This blog post is part of a series focusing on media literacy.
Social media. What do you think of when you hear those words? Certainly, you think of popular names in the space: Facebook, Twitter, Instagram, Snapchat. These sites allow us to create and share content with the world. Maybe you think of YouTube, which allows us to make videos that anyone with internet access can see. How about Skype and WhatsApp? We can be sociable and talk to others, right? Pinterest may come to mind because we can share imagery and resources and have others interact with what we share.
What these all have in common is that they are web-based technologies designed to allow users to create content and enable others to interact with it. The goal is to connect, whether with the entire world or some specific community.
I’m also guessing that something else comes to mind when you hear social media. Most of us now immediately think of judgmental words: fun, wonderful, harmful, fake, damaging, and so on. Fun! We can tell everyone about how great our holiday was. Wonderful! We can see old friends' kids and connect with folks from our past. Harmful! We have heard that students (and adults) spend enormous time engaged with social media, and we worry that their time can be better spent. Fake! We have heard about people spreading false information to stir up trouble. Damaging! We have heard that intelligent discourse has died because it cannot occur in a world of 140 characters. No matter how you judge it, social media is part of all our lives, so it is important to discuss its value.
Let’s start with some simple warnings to share with students so that they are thoughtfully—and carefully—engaging on these platforms.
1. What you say becomes public.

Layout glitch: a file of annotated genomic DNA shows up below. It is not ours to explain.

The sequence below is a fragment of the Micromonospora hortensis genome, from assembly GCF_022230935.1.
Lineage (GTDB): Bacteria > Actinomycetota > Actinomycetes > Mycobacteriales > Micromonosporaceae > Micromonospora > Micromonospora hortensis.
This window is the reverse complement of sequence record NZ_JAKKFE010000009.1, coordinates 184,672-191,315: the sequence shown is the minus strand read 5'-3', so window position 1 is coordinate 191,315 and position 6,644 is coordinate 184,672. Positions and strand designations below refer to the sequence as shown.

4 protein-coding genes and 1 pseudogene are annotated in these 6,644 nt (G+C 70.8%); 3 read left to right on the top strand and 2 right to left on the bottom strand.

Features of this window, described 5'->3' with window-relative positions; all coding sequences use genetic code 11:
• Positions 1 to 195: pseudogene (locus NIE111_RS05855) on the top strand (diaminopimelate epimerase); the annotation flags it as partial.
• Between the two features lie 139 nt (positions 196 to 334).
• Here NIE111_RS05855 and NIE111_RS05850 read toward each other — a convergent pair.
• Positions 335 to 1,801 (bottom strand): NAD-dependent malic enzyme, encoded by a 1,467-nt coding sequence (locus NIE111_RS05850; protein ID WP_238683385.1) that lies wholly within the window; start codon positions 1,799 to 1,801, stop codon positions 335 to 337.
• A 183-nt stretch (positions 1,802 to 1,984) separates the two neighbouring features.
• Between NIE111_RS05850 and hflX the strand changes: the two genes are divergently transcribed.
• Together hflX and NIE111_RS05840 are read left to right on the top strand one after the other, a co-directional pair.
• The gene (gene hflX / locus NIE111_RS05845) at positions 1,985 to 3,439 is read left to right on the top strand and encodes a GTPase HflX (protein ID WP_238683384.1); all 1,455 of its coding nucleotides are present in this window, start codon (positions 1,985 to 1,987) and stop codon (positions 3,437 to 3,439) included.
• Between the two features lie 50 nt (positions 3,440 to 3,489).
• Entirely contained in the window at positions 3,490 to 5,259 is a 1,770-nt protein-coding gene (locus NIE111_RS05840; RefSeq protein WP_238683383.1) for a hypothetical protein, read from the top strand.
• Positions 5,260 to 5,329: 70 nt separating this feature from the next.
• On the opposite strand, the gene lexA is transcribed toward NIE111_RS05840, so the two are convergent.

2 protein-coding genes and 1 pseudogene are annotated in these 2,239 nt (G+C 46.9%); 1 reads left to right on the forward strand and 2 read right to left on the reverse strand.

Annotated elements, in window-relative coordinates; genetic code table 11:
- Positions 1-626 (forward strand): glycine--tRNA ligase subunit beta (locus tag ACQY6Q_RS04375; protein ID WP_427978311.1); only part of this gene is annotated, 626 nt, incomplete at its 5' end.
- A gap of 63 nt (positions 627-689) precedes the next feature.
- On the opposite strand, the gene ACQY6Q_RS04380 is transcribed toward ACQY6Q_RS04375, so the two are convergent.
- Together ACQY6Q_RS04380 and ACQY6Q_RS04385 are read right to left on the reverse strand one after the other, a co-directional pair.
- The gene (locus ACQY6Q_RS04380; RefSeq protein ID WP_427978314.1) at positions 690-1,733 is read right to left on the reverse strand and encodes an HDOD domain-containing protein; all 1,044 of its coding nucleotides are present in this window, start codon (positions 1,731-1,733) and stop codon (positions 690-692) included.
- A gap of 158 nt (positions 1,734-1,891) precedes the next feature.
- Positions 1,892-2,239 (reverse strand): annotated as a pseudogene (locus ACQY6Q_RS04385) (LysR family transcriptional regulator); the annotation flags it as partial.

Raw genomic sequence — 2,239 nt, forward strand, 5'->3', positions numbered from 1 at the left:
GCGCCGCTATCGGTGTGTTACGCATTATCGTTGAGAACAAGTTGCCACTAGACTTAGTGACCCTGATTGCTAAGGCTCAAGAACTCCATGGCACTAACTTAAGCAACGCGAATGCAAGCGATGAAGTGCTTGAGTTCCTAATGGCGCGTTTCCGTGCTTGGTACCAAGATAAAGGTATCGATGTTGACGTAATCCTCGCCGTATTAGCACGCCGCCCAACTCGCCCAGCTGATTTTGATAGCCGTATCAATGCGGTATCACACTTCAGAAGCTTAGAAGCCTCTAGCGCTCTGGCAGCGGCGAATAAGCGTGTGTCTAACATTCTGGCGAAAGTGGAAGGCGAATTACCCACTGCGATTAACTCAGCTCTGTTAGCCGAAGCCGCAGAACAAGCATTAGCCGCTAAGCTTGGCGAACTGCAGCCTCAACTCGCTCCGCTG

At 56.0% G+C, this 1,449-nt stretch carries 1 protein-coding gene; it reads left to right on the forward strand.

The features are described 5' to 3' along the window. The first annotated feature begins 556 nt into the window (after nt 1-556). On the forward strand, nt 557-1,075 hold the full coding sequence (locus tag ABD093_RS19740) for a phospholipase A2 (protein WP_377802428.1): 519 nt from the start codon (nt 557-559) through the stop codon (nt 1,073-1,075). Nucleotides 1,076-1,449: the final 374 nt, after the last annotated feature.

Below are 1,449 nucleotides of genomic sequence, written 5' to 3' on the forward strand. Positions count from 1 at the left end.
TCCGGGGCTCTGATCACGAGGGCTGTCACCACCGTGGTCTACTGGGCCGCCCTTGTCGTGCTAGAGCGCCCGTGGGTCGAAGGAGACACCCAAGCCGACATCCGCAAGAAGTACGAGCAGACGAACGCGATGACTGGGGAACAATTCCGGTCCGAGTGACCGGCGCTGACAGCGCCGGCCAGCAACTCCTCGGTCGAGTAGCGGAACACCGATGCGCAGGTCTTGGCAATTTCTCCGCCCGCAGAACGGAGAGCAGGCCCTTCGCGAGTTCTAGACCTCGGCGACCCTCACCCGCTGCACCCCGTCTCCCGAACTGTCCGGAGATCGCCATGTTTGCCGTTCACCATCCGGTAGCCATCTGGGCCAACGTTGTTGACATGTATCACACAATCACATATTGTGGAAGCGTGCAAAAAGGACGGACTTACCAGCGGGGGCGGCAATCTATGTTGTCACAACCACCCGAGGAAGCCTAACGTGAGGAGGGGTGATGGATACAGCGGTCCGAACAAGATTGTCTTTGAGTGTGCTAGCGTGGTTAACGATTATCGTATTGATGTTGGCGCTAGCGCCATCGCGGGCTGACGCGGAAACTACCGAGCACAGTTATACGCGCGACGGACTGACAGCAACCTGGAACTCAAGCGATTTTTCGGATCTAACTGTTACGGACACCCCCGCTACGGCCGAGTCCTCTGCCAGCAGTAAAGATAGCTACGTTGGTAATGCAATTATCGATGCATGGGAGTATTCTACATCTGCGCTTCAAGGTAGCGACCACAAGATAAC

Duh. That’s the point, right? We want friends, acquaintances, and strangers to see the amazing things we do and look at all of our cool selfies from fun locations. The more views and likes, the better!
But students should also know that they may be watched by colleges and future employers. In a Kaplan Test Prep survey of more than 350 college admissions officers, 35 percent reported looking at students’ profiles to learn more about them—this could be a positive or negative, depending on what a student posts. In addition, almost three-fourths of employers use social media to screen candidates, according to another survey. You are leaving clues online about who you are. What do those clues reveal? Be careful about what you post.
2. Your information is often tracked.
How do social media sites make money? By selling ads. How do advertisers know whom to market to? Because social media sites track your online behavior to create a profile of you. “Hey, this is a female teenager who plays volleyball. Wanna put an ad on her page for Lululemon?”
I get recommendations of whom I should follow on Twitter. Guess what? They recommend educators and educational businesses. Remember Cambridge Analytica? In 2016, that company got access to 50 million Facebook users and used their profile information to target them with political messages. Be aware.
3. Be aware of false information.
The number of untruths being sent around online is staggering, and students need to know how to assess different sources of information. People forward some nice platitudes allegedly said by the Dalai Lama or Steve Jobs or Albert Einstein, but actually those people never said the words attributed to them. See my post about that here.
So what? It’s a nice thought so just retweet it! NO. Do not suspend critical thinking. That is the opening for more serious fakes. Election seasons especially are full of “news” from unreliable sources that gets shared unthinkingly. Encourage your students to stay vigilant using these news media literacy tips.
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